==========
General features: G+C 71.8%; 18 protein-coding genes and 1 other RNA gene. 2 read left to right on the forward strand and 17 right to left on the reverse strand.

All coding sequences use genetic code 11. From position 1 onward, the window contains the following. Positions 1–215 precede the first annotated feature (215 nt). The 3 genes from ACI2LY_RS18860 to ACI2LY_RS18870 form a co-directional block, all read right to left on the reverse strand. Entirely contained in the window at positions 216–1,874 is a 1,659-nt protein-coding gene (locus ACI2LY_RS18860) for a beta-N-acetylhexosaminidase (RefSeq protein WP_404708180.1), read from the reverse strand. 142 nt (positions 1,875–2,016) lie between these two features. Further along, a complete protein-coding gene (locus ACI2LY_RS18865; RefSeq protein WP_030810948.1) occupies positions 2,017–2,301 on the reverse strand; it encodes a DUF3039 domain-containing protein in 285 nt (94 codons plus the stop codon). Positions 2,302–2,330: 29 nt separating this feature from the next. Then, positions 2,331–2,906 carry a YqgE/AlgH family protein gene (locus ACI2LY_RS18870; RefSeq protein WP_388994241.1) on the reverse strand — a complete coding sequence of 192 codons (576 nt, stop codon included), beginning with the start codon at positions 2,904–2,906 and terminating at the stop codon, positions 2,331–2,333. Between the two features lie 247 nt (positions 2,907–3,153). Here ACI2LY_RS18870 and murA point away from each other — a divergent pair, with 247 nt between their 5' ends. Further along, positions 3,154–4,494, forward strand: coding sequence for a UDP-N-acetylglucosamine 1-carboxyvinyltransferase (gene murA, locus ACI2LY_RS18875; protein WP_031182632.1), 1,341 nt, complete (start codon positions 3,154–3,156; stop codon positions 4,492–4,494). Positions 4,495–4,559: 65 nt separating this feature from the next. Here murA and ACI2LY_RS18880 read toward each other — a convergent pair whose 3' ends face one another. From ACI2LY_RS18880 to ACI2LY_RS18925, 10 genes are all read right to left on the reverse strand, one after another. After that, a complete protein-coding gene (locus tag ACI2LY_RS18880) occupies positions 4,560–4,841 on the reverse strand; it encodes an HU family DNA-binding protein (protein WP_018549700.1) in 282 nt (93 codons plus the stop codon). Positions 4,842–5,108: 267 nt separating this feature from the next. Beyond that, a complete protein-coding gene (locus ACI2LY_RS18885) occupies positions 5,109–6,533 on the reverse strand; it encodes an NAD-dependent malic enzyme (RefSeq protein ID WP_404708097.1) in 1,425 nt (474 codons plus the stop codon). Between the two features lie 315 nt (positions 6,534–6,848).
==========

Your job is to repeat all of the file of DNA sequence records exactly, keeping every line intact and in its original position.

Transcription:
General features: G+C 71.8%; 18 protein-coding genes and 1 other RNA gene. 2 read left to right on the forward strand and 17 right to left on the reverse strand.

All coding sequences use genetic code 11. From position 1 onward, the window contains the following. Positions 1–215 precede the first annotated feature (215 nt). The 3 genes from ACI2LY_RS18860 to ACI2LY_RS18870 form a co-directional block, all read right to left on the reverse strand. Entirely contained in the window at positions 216–1,874 is a 1,659-nt protein-coding gene (locus ACI2LY_RS18860) for a beta-N-acetylhexosaminidase (RefSeq protein WP_404708180.1), read from the reverse strand. 142 nt (positions 1,875–2,016) lie between these two features. Further along, a complete protein-coding gene (locus ACI2LY_RS18865; RefSeq protein WP_030810948.1) occupies positions 2,017–2,301 on the reverse strand; it encodes a DUF3039 domain-containing protein in 285 nt (94 codons plus the stop codon). Positions 2,302–2,330: 29 nt separating this feature from the next. Then, positions 2,331–2,906 carry a YqgE/AlgH family protein gene (locus ACI2LY_RS18870; RefSeq protein WP_388994241.1) on the reverse strand — a complete coding sequence of 192 codons (576 nt, stop codon included), beginning with the start codon at positions 2,904–2,906 and terminating at the stop codon, positions 2,331–2,333. Between the two features lie 247 nt (positions 2,907–3,153). Here ACI2LY_RS18870 and murA point away from each other — a divergent pair, with 247 nt between their 5' ends. Further along, positions 3,154–4,494, forward strand: coding sequence for a UDP-N-acetylglucosamine 1-carboxyvinyltransferase (gene murA, locus ACI2LY_RS18875; protein WP_031182632.1), 1,341 nt, complete (start codon positions 3,154–3,156; stop codon positions 4,492–4,494). Positions 4,495–4,559: 65 nt separating this feature from the next. Here murA and ACI2LY_RS18880 read toward each other — a convergent pair whose 3' ends face one another. From ACI2LY_RS18880 to ACI2LY_RS18925, 10 genes are all read right to left on the reverse strand, one after another. After that, a complete protein-coding gene (locus tag ACI2LY_RS18880) occupies positions 4,560–4,841 on the reverse strand; it encodes an HU family DNA-binding protein (protein WP_018549700.1) in 282 nt (93 codons plus the stop codon). Positions 4,842–5,108: 267 nt separating this feature from the next. Beyond that, a complete protein-coding gene (locus ACI2LY_RS18885) occupies positions 5,109–6,533 on the reverse strand; it encodes an NAD-dependent malic enzyme (RefSeq protein ID WP_404708097.1) in 1,425 nt (474 codons plus the stop codon). Between the two features lie 315 nt (positions 6,534–6,848).